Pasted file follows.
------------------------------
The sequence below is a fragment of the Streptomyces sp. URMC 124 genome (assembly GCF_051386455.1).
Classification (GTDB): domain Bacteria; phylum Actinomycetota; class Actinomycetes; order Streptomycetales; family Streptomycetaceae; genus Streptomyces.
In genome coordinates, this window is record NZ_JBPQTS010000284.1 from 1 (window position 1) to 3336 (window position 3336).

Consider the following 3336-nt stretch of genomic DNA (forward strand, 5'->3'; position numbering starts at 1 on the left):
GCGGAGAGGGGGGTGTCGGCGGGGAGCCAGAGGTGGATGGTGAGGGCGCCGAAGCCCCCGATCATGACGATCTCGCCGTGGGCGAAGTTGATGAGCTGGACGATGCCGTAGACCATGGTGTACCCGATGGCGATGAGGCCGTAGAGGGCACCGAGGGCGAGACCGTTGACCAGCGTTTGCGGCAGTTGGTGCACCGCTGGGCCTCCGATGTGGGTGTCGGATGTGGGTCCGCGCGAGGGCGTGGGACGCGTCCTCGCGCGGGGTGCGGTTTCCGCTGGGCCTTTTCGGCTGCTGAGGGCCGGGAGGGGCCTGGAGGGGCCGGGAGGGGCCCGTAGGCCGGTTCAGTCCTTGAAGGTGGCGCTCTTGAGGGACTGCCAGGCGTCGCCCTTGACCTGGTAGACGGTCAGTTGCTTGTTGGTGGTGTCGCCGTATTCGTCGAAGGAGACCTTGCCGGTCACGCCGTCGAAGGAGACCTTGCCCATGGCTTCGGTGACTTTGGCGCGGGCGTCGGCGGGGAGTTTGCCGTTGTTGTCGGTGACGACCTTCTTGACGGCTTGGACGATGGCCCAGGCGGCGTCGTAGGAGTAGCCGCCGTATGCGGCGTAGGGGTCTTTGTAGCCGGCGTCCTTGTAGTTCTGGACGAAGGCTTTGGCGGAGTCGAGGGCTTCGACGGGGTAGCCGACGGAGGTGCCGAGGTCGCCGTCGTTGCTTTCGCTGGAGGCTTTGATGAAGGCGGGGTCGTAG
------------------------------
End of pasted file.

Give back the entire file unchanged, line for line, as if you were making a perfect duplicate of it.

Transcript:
The sequence below is a fragment of the Streptomyces sp. URMC 124 genome (assembly GCF_051386455.1).
Classification (GTDB): domain Bacteria; phylum Actinomycetota; class Actinomycetes; order Streptomycetales; family Streptomycetaceae; genus Streptomyces.
In genome coordinates, this window is record NZ_JBPQTS010000284.1 from 1 (window position 1) to 3336 (window position 3336).

Consider the following 3336-nt stretch of genomic DNA (forward strand, 5'->3'; position numbering starts at 1 on the left):
GCGGAGAGGGGGGTGTCGGCGGGGAGCCAGAGGTGGATGGTGAGGGCGCCGAAGCCCCCGATCATGACGATCTCGCCGTGGGCGAAGTTGATGAGCTGGACGATGCCGTAGACCATGGTGTACCCGATGGCGATGAGGCCGTAGAGGGCACCGAGGGCGAGACCGTTGACCAGCGTTTGCGGCAGTTGGTGCACCGCTGGGCCTCCGATGTGGGTGTCGGATGTGGGTCCGCGCGAGGGCGTGGGACGCGTCCTCGCGCGGGGTGCGGTTTCCGCTGGGCCTTTTCGGCTGCTGAGGGCCGGGAGGGGCCTGGAGGGGCCGGGAGGGGCCCGTAGGCCGGTTCAGTCCTTGAAGGTGGCGCTCTTGAGGGACTGCCAGGCGTCGCCCTTGACCTGGTAGACGGTCAGTTGCTTGTTGGTGGTGTCGCCGTATTCGTCGAAGGAGACCTTGCCGGTCACGCCGTCGAAGGAGACCTTGCCCATGGCTTCGGTGACTTTGGCGCGGGCGTCGGCGGGGAGTTTGCCGTTGTTGTCGGTGACGACCTTCTTGACGGCTTGGACGATGGCCCAGGCGGCGTCGTAGGAGTAGCCGCCGTATGCGGCGTAGGGGTCTTTGTAGCCGGCGTCCTTGTAGTTCTGGACGAAGGCTTTGGCGGAGTCGAGGGCTTCGACGGGGTAGCCGACGGAGGTGCCGAGGTCGCCGTCGTTGCTTTCGCTGGAGGCTTTGATGAAGGCGGGGTCGTAG